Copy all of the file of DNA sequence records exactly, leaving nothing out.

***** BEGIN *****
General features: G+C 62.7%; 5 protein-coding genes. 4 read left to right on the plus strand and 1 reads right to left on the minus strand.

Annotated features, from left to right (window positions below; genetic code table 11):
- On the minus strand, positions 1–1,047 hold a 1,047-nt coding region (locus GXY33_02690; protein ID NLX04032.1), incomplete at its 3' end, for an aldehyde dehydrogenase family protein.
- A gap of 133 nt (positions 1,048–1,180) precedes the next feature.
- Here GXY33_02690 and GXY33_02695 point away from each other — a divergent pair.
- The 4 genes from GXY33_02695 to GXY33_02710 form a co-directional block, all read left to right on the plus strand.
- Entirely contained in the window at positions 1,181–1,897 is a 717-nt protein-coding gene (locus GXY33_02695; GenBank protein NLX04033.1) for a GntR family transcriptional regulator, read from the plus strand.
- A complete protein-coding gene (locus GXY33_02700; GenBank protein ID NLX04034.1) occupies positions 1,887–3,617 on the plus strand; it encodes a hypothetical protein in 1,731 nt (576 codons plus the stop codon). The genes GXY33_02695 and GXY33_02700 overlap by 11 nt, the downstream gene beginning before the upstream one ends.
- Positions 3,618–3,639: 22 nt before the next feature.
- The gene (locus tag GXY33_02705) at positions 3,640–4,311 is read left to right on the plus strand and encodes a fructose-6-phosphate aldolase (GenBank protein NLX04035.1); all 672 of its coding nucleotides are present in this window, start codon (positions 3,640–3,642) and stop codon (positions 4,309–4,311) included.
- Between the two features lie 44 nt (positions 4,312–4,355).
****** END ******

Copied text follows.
General features: G+C 62.7%; 5 protein-coding genes. 4 read left to right on the plus strand and 1 reads right to left on the minus strand.

Annotated features, from left to right (window positions below; genetic code table 11):
- On the minus strand, positions 1–1,047 hold a 1,047-nt coding region (locus GXY33_02690; protein ID NLX04032.1), incomplete at its 3' end, for an aldehyde dehydrogenase family protein.
- A gap of 133 nt (positions 1,048–1,180) precedes the next feature.
- Here GXY33_02690 and GXY33_02695 point away from each other — a divergent pair.
- The 4 genes from GXY33_02695 to GXY33_02710 form a co-directional block, all read left to right on the plus strand.
- Entirely contained in the window at positions 1,181–1,897 is a 717-nt protein-coding gene (locus GXY33_02695; GenBank protein NLX04033.1) for a GntR family transcriptional regulator, read from the plus strand.
- A complete protein-coding gene (locus GXY33_02700; GenBank protein ID NLX04034.1) occupies positions 1,887–3,617 on the plus strand; it encodes a hypothetical protein in 1,731 nt (576 codons plus the stop codon). The genes GXY33_02695 and GXY33_02700 overlap by 11 nt, the downstream gene beginning before the upstream one ends.
- Positions 3,618–3,639: 22 nt before the next feature.
- The gene (locus tag GXY33_02705) at positions 3,640–4,311 is read left to right on the plus strand and encodes a fructose-6-phosphate aldolase (GenBank protein NLX04035.1); all 672 of its coding nucleotides are present in this window, start codon (positions 3,640–3,642) and stop codon (positions 4,309–4,311) included.
- Between the two features lie 44 nt (positions 4,312–4,355).